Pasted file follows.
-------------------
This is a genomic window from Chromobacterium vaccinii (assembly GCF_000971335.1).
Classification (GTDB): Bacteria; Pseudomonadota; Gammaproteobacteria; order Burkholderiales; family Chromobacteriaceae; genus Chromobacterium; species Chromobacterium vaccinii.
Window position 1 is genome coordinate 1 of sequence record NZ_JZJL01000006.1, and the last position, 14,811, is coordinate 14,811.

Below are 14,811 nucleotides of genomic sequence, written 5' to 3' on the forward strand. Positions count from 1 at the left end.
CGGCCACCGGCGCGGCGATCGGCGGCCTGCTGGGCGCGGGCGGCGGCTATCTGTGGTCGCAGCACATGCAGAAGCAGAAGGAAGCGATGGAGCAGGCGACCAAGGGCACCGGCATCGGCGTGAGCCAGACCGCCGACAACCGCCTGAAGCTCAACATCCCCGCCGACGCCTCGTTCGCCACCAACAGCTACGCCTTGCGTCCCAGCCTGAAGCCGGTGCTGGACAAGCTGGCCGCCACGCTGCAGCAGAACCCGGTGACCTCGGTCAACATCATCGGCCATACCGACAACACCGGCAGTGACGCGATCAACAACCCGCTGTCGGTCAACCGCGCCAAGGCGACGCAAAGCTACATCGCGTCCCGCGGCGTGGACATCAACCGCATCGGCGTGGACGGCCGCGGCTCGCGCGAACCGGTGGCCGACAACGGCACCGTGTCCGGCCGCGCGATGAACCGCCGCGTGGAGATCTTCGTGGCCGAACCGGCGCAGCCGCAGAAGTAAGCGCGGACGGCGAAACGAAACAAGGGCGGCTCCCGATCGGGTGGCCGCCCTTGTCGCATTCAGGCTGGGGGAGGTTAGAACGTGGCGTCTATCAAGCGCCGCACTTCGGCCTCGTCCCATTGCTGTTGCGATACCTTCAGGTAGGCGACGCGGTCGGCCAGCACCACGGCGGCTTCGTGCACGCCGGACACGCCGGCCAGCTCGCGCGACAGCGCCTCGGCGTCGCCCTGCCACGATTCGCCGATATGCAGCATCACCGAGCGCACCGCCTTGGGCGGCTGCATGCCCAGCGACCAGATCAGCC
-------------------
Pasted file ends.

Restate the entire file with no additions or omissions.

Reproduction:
This is a genomic window from Chromobacterium vaccinii (assembly GCF_000971335.1).
Classification (GTDB): Bacteria; Pseudomonadota; Gammaproteobacteria; order Burkholderiales; family Chromobacteriaceae; genus Chromobacterium; species Chromobacterium vaccinii.
Window position 1 is genome coordinate 1 of sequence record NZ_JZJL01000006.1, and the last position, 14,811, is coordinate 14,811.

Below are 14,811 nucleotides of genomic sequence, written 5' to 3' on the forward strand. Positions count from 1 at the left end.
CGGCCACCGGCGCGGCGATCGGCGGCCTGCTGGGCGCGGGCGGCGGCTATCTGTGGTCGCAGCACATGCAGAAGCAGAAGGAAGCGATGGAGCAGGCGACCAAGGGCACCGGCATCGGCGTGAGCCAGACCGCCGACAACCGCCTGAAGCTCAACATCCCCGCCGACGCCTCGTTCGCCACCAACAGCTACGCCTTGCGTCCCAGCCTGAAGCCGGTGCTGGACAAGCTGGCCGCCACGCTGCAGCAGAACCCGGTGACCTCGGTCAACATCATCGGCCATACCGACAACACCGGCAGTGACGCGATCAACAACCCGCTGTCGGTCAACCGCGCCAAGGCGACGCAAAGCTACATCGCGTCCCGCGGCGTGGACATCAACCGCATCGGCGTGGACGGCCGCGGCTCGCGCGAACCGGTGGCCGACAACGGCACCGTGTCCGGCCGCGCGATGAACCGCCGCGTGGAGATCTTCGTGGCCGAACCGGCGCAGCCGCAGAAGTAAGCGCGGACGGCGAAACGAAACAAGGGCGGCTCCCGATCGGGTGGCCGCCCTTGTCGCATTCAGGCTGGGGGAGGTTAGAACGTGGCGTCTATCAAGCGCCGCACTTCGGCCTCGTCCCATTGCTGTTGCGATACCTTCAGGTAGGCGACGCGGTCGGCCAGCACCACGGCGGCTTCGTGCACGCCGGACACGCCGGCCAGCTCGCGCGACAGCGCCTCGGCGTCGCCCTGCCACGATTCGCCGATATGCAGCATCACCGAGCGCACCGCCTTGGGCGGCTGCATGCCCAGCGACCAGATCAGCC